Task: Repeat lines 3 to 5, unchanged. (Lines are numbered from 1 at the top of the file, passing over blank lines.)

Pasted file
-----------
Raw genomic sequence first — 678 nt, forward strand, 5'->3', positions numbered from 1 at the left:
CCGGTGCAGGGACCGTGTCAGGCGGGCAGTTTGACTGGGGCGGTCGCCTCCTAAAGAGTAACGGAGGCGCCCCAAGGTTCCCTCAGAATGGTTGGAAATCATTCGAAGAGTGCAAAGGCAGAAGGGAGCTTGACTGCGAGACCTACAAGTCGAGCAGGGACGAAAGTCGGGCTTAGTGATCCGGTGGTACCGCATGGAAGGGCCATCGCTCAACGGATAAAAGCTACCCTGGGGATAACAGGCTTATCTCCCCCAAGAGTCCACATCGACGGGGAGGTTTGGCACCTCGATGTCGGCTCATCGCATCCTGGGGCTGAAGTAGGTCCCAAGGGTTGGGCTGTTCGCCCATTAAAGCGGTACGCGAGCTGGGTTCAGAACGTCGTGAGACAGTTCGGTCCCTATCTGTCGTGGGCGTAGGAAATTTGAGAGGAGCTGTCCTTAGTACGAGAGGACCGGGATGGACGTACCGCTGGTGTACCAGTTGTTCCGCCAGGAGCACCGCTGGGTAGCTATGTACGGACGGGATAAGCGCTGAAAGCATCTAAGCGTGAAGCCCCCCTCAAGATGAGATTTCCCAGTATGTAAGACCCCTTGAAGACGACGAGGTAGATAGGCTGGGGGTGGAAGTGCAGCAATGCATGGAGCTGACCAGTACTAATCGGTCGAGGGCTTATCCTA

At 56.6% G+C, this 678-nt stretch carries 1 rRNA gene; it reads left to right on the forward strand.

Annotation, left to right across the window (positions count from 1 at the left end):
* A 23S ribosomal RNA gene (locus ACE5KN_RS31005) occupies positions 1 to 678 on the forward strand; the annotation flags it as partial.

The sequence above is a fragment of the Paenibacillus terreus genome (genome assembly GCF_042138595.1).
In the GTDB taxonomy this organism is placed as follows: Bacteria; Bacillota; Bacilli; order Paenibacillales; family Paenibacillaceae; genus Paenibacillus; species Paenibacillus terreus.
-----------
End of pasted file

At 56.6% G+C, this 678-nt stretch carries 1 rRNA gene; it reads left to right on the forward strand.

Annotation, left to right across the window (positions count from 1 at the left end):
* A 23S ribosomal RNA gene (locus ACE5KN_RS31005) occupies positions 1 to 678 on the forward strand; the annotation flags it as partial.